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Materialism vs Dualism

Kim (257) holds ultimately that some form of dualism (if not Cartesian dualism) is the only rational alternative to nonreductive materialism.

Nagel (63) argued that "true intentionality cannot occur in a being incapable of consciousness." Consciousness therefore appears in this philosopher's view to be associated with causality at least to the degree that actions which occur are intentional and may be rooted in neurophysiological processes. Nagel (68) believes that it is important to stand "theoretically astride the boundary between objective spatiotemporal physical reality and the subjective contents of experience."

Swinburne (311) distinguishes between properties and events with respect to whether or not they are physical or mental. Rejecting hard materialism as well as soft materialism, Swinburne (315) rejects hard dualism in which it is assumed that the soul has a necessary morality and that if the soul is separated from the body it will continue to exist. Instead, Swinburne (315) advocates a wider position of soft dualism in which during normal earthly life, the soul is dependent for its functioning (understood as having a mental life) on the functioning of the body. When the body ceases to function the soul does, too. This approach to dualism stands against nonreductive materialism and appears to mitigate against Kim's (257) rejection of any retrogression to Cartesian interactionist dualism.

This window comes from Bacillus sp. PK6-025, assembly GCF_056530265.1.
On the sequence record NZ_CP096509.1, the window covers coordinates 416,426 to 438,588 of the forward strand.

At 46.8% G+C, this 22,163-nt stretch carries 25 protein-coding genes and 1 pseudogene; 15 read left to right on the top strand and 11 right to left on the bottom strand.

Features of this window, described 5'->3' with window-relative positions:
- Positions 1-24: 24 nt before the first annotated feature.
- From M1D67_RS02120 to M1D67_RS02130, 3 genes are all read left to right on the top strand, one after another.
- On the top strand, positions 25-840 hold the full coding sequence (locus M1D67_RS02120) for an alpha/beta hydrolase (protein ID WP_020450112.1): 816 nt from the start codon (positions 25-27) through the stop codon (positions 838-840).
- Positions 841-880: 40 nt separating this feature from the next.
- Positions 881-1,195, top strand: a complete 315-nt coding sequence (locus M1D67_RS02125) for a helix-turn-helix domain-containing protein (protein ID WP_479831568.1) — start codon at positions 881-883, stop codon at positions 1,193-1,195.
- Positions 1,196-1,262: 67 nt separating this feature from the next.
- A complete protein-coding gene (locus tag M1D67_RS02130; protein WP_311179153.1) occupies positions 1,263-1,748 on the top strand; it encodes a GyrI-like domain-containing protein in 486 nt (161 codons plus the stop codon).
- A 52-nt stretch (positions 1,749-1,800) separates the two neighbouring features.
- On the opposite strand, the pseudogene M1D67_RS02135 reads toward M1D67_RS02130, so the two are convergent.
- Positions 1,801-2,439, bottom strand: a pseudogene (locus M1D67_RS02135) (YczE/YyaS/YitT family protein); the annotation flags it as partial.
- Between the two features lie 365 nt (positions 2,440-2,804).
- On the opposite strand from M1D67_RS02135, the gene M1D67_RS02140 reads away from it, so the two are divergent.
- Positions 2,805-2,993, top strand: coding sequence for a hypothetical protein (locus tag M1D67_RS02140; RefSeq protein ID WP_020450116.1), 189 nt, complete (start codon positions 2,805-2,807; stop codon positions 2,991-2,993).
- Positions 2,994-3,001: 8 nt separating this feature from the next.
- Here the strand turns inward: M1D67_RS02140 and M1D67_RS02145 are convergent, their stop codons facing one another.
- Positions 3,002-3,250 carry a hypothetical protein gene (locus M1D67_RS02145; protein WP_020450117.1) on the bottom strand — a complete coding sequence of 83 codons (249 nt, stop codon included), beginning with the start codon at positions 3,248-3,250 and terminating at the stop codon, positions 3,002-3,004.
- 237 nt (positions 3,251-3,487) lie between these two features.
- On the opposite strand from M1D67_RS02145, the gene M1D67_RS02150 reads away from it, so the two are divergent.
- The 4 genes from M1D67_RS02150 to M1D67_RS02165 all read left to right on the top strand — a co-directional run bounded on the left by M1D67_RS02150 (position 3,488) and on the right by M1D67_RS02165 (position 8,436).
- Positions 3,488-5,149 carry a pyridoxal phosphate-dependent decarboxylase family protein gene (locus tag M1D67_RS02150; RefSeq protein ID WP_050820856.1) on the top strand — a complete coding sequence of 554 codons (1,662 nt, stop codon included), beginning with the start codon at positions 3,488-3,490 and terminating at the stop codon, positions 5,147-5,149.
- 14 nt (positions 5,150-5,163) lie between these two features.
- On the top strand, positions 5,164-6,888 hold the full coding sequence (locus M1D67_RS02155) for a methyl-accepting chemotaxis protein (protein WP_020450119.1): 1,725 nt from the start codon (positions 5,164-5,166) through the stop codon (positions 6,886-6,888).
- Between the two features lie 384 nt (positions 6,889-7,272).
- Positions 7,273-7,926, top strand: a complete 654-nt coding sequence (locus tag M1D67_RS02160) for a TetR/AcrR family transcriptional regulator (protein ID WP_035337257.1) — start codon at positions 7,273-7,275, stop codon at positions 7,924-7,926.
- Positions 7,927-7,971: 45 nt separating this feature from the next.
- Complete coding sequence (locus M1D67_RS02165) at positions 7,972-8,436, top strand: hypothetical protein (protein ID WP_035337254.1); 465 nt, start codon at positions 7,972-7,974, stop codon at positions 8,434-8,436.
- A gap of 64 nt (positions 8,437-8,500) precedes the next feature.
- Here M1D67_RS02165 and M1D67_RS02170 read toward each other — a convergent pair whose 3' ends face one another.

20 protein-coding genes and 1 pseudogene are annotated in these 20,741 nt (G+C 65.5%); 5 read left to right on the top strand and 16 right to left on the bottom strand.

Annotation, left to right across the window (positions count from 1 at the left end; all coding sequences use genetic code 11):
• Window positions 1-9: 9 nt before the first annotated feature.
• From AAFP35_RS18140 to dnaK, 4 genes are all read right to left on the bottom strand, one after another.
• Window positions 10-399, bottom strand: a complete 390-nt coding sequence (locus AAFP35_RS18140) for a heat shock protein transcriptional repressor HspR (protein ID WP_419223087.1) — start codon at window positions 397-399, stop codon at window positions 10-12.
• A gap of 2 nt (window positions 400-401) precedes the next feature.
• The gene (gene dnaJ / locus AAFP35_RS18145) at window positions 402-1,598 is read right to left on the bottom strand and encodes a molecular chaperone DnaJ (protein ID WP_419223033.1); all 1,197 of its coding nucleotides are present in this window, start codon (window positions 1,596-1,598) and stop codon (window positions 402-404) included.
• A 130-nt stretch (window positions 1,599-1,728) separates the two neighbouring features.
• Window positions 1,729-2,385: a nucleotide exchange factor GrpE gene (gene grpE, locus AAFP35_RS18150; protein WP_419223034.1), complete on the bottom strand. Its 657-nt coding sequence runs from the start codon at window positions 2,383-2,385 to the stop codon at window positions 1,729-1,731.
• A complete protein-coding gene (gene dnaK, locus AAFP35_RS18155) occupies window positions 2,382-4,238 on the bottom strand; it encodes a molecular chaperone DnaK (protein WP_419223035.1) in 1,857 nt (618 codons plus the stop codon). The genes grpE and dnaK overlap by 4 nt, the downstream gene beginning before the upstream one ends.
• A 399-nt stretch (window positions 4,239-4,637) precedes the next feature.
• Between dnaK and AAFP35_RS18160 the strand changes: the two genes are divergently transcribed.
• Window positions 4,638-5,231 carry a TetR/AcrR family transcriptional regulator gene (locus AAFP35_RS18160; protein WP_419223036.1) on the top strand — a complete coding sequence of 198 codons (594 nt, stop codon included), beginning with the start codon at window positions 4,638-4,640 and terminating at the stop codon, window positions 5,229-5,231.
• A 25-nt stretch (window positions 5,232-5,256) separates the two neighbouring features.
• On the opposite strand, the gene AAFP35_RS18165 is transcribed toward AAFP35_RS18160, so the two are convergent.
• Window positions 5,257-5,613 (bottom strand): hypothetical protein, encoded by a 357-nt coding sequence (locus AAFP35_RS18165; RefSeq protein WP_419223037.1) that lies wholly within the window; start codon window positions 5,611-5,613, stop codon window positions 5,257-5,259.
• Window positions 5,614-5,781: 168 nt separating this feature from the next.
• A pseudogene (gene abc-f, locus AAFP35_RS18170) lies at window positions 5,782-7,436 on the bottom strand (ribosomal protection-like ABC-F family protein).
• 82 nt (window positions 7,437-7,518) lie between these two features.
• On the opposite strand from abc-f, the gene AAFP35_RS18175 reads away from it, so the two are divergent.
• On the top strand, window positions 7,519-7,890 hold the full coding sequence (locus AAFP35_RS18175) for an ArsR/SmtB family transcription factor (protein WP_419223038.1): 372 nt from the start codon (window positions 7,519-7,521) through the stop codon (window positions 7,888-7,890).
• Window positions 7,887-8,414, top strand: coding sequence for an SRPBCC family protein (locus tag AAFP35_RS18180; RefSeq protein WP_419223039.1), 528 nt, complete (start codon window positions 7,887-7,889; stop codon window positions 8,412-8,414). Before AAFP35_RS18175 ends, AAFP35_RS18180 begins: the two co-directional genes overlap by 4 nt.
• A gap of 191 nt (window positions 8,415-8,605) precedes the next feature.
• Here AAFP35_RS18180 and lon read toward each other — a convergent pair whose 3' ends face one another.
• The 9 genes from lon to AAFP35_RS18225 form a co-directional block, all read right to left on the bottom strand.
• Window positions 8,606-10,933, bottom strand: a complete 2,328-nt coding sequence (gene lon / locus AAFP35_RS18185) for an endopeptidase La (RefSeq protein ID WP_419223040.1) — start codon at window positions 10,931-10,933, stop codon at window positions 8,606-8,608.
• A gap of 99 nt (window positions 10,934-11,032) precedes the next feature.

Another voice, that of Willard (45), argues that noetic unity presupposes logical relations and a pattern of simultaneous and successive awareness that intercommunicates across a wide range of mental states, acts, and their objects. Knowing and knowledge as noetic entities encompass all mental state types and acts whereas knowledge is something that must be possessed and ultimately acquired. This analyst asserts that by inference, nonreductive materialism has numerous problems with regard to causation which render it una...

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Materialism vs Dualism. (1969, December 31). In Retrieved 23:33, August 18, 2017, from
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